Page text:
Oswego County lawmakers may take a step today towards improving the ability of the county’s emergency dispatchers to reach crews in the field.
The County Legislature is set to declare itself lead agency for the environmental review of proposed changes to its emergency radio system.
The project took a step forward in recent days when Fulton’s Common Council okayed a plan to sell land for a new communications tower to the county for one dollar.
The new tower would be placed on what Fulton locals call Watertower Hill, a high spot in the city along Route 3 that abuts Fairgrieve Elementary School.Ã‚Â The city’s water tower is there, as is a communications tower owned by the city.
The county would build a new tower on the 50 by 50 foot plot of land it is buying.
The idea is to improve the ability of the county’s emergency dispatchers to be heard across the county.Ã‚Â The county’s 911 radio system has had problems since its inception in the early 1990’s.Ã‚Â Fire and emergency crews complained of “dead spots”, areas where they could neither hear nor talk to the 911 center using portable radios.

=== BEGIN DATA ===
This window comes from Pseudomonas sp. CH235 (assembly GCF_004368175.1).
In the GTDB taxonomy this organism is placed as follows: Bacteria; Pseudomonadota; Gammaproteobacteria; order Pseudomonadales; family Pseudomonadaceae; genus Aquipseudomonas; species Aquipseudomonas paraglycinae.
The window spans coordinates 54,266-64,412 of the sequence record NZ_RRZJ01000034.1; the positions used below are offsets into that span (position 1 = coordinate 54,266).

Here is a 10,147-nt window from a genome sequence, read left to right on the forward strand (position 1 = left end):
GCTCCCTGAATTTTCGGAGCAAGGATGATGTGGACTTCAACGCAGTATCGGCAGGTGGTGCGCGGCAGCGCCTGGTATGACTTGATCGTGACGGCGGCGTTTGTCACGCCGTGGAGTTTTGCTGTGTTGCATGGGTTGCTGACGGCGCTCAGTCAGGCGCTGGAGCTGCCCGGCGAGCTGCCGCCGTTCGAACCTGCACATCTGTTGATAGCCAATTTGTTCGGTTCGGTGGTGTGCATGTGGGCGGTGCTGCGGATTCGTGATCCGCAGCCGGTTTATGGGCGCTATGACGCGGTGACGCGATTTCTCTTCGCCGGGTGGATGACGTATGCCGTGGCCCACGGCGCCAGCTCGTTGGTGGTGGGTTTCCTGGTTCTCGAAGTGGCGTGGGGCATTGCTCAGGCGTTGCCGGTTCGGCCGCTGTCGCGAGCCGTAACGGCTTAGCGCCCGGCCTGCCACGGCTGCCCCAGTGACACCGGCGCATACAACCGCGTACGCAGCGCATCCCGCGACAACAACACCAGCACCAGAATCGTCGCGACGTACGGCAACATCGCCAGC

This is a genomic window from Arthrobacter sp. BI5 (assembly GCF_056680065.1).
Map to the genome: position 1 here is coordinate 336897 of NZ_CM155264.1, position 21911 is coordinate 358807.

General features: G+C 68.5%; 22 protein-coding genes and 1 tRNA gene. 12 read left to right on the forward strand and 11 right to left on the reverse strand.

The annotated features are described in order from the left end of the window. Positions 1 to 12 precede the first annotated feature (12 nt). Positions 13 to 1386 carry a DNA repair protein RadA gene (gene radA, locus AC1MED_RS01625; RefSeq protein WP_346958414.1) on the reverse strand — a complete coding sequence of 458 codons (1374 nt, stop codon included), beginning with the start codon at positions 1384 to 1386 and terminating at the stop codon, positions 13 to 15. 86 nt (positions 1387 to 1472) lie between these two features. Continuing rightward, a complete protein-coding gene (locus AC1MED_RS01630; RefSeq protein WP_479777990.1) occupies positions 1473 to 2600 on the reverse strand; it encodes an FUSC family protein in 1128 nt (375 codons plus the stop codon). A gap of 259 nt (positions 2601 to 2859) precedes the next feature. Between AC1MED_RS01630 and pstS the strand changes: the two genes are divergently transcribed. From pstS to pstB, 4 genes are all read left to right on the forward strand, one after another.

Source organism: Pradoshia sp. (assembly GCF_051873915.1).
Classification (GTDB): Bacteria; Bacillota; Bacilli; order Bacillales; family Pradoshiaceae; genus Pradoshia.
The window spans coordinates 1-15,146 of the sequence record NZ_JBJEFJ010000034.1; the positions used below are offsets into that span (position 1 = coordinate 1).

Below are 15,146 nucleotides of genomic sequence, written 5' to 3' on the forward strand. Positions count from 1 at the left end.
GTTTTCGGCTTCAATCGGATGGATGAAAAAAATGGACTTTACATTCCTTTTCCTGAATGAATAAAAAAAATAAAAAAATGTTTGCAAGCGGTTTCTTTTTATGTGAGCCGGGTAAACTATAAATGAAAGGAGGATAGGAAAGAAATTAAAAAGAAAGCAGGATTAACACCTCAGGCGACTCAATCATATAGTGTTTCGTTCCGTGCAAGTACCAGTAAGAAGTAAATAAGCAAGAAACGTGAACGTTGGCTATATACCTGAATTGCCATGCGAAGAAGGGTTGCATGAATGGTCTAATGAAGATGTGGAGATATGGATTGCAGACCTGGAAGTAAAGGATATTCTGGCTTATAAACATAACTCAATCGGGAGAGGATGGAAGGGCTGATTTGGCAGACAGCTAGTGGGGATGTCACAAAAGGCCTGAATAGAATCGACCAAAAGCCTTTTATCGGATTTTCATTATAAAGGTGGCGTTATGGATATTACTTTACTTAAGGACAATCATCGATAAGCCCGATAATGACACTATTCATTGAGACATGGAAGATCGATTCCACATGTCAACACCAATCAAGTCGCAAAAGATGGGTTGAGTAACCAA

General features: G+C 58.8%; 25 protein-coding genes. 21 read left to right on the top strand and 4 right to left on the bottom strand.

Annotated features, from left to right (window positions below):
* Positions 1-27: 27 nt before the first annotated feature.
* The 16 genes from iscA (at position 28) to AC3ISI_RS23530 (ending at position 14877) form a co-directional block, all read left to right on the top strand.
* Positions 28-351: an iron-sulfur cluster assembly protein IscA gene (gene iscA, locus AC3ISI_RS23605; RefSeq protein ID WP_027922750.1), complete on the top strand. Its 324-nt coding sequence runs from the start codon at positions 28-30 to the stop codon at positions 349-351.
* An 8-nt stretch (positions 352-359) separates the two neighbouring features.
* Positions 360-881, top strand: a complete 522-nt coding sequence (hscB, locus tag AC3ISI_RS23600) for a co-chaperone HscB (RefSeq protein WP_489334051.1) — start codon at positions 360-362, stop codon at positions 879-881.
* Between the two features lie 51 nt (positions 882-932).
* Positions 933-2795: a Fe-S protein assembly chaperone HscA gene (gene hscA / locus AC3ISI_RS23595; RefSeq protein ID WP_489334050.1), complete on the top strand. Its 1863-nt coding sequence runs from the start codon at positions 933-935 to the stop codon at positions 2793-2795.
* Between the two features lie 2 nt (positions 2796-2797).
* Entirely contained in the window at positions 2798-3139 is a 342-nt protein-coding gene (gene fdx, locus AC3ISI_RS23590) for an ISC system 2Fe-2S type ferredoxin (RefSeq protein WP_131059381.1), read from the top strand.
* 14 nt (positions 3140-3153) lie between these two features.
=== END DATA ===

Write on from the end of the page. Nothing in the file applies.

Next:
Fulton has some of those dead spots.Ã‚Â Mayor Ron Woodward, in urging the Fulton Common Council to approve the land sale, noted that the upgraded radio system would provide “a very big benefit to our police and fire.”
Recently, Fulton police prevented a man from killing himself in the parking lot of the former A. L. Lee Memorial Hospital.Ã‚Â The officers were operating in a well-known local dead spot.Ã‚Â “Our guys had hand-helds (radios) and they couldn’t communicate,” Woodward said.
County Administrator Phil Church said that if the upgrade project wins approval, the county will begin a site survey to prepare for construction next year.Ã‚Â He said the project is working on a tight timeline because utility companies have offered to donate $150,000 to the project if money for the project is allocated by the end of the year.